Windows 10 vs. Windows 11 in the video: CPU performance checked in games
Apart from a few start-up difficulties and compatibility problems right at the market launch, there are now some technologies that make this Windows change a bit more serious than one of the previous ones, where initially only the facade has changed. For example, there is the novelty of the current Intel CPUs, which now offer two different types of cores, i.e. performance and efficiency cores. The frugal efficiency cores only work with Windows 11. However, they are not needed for gaming and, worse, they can cause problems in some games, so it is better to disable them.
The next stumbling block is called “Digital Rights Management”, DRM for short, i.e. copy protection. The Intel Alder Lake CPUs are hybrid processors, which some copy protection interprets as two different systems and simply causes the game to crash. There is now a solution from Intel that is built into the mainboard as “Legacy Game Compatibility Mode” via UEFI update. It can be activated via the scroll lock button and switches off the efficiency cores. But unfortunately the problem is not yet completely out of the world.
In order to be able to directly compare the gaming performance of Windows 10 and 11, we set up a fresh installation on two SSDs of the same model. A Core i7-12700K served as the Alder Lake sample. We tested it on a decadent gigabyte motherboard, namely the Aorus Z690 Extreme. The system has 32 GB DDR5 RAM, an Aorus SSD and a Radeon RX 6900 XT – also from Gigabyte. It is therefore not difficult to guess that this is a product placement. Hence our transparency note at this point: Yes, we get paid for taking the board here for the test. However, Gigabyte had NO influence on the test results and the other content of the video. We can also point out the gigabyte campaign: there is up to 100 euros Steam credit when purchasing a gigabyte special offer motherboard. And there is currently one of three mainboards to win, namely a Gigabyte Z690 Aorus Master.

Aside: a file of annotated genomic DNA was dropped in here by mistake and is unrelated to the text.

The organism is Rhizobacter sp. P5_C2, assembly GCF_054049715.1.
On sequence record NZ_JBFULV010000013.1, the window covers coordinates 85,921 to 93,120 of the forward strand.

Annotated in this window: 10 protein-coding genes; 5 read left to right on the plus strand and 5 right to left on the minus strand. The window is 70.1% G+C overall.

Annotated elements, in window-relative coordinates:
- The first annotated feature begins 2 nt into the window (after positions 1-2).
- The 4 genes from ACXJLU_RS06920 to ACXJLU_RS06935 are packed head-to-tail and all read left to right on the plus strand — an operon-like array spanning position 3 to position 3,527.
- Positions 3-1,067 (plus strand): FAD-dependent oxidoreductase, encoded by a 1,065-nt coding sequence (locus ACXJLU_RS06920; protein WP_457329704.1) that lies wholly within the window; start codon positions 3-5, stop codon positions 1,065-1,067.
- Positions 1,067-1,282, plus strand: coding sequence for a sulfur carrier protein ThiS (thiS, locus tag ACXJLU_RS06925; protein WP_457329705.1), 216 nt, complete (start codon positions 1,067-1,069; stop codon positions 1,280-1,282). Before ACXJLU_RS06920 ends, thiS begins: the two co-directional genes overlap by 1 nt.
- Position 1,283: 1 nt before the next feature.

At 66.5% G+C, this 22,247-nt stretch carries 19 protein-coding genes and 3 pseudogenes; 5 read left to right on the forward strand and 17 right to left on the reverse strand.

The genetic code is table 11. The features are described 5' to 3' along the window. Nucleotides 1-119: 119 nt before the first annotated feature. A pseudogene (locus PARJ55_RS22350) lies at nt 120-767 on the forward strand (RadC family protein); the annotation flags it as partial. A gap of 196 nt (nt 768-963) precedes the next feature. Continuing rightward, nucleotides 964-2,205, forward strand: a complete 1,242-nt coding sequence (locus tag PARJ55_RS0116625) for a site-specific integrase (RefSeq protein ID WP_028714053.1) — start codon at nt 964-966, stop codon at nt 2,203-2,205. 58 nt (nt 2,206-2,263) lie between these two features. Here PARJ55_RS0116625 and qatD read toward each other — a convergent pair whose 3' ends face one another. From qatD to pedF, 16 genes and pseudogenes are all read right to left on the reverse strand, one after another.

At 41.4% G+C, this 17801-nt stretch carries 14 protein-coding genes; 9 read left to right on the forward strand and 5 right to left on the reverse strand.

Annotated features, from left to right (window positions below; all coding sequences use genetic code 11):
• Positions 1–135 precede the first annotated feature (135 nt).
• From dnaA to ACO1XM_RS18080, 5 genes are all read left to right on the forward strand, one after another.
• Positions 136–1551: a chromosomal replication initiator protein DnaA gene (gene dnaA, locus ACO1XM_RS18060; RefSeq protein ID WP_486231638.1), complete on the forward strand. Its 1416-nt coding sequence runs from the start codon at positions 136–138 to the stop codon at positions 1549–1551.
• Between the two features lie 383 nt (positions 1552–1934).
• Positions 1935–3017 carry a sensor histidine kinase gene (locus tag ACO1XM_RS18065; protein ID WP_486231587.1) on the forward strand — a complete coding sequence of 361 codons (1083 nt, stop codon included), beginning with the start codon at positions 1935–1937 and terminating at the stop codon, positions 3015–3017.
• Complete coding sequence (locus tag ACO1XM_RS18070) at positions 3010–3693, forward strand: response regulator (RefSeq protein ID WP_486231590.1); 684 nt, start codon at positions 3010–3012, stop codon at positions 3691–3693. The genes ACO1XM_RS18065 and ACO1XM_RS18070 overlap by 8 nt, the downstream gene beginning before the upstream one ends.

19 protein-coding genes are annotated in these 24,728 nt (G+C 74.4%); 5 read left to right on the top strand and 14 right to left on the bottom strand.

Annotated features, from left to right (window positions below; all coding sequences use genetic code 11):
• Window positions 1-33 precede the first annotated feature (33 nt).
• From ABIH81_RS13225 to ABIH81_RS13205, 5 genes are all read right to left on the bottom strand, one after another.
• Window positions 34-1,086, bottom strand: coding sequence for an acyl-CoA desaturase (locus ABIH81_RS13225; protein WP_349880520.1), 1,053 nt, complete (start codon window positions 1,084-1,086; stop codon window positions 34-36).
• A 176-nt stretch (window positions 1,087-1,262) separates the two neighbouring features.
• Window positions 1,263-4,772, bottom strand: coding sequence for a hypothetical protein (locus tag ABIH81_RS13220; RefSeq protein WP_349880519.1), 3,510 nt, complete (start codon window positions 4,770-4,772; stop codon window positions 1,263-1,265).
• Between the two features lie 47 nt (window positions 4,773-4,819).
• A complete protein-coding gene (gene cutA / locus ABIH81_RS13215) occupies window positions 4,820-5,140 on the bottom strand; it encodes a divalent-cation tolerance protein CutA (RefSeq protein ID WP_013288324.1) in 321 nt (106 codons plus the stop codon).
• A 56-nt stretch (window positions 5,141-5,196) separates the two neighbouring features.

But back to business: we reviewed three applications and seven games. We turned off TPM 2.0 on both operating systems and use game mode. Graphics and chipset drivers are always up to date. We didn’t have any problems with most games and applications in the test, but we didn’t notice any difference between Windows 10 and Windows 11 either. We mean the loading times or the perceived speed of the games. The biggest outliers are The Ascent and Doom Eternal – interestingly both ways: Ascent runs a bit faster on Windows 11, while Doom seems to prefer Windows 10. However, the differences here are only minimal and absolutely not noticeable: The Ascent runs just five percent faster on average and Doom ten percent. It should be said that we tested with 720p resolution in the CPU limit, which means that the difference in the GPU limit should not even be measurable.
Watch Dogs: Legion shows a special feature in the test: The game absolutely does not want to start under Windows 10 with active E-Cores. The benchmark therefore took place without the four small cores of the i7-12700K. On Windows 10, the game scurries around six percent faster across the screen. However, the fact that the game does not want to start with active E-Cores proves that Intel has not yet been able to eliminate all problems. If you try a search engine, you will find many similar observations around the world. So it makes sense to use the Legacy Game Compatibility Mode, after all it was created for exactly this case. Unfortunately, Watch Dogs: Legion also refuses to launch with parked E-Cores. The game’s copy protection is simply not able to recognize the CPU as a single processor on Windows 10.
The wPrime benchmark behaves conspicuously among the synthetic benchmarks. The performance under Win 10 is decent, while the CPU takes more than twice as long under Windows 11. It is interesting that the benchmark runs faster under Win 11 if you switch off the E-Cores (87 to 131 seconds). However, the tool has not been updated since 2013. Of course, the benchmark is outdated and hardly meaningful. However, it shows that older applications without updates can have problems with the efficiency cores. More recent benchmarks like Cinebench R23 or 3DMark Timespy show neither problems nor differences between the two Windows versions.
Conclusion of this sample? As for Windows 10 and 11, neither operating system is clearly better or worse. One might think that the newer Windows 11 would cope better with the novelty of the different CPU cores, but the Watch Dogs Legion example shows that this does not necessarily have to be the case and the new Alder Lakes can also perform a little better on Windows 10. The example with wPrime is an indication that you shouldn’t necessarily change the operating system if you’re working with older applications that are no longer updated. Despite these minor bumps, we can summarize: for the most part, there are hardly any differences in performance, let alone any noticeable ones. In the worst case, we are still annoyed by a few DRM diseases here and there, which we hope will soon be completely cured.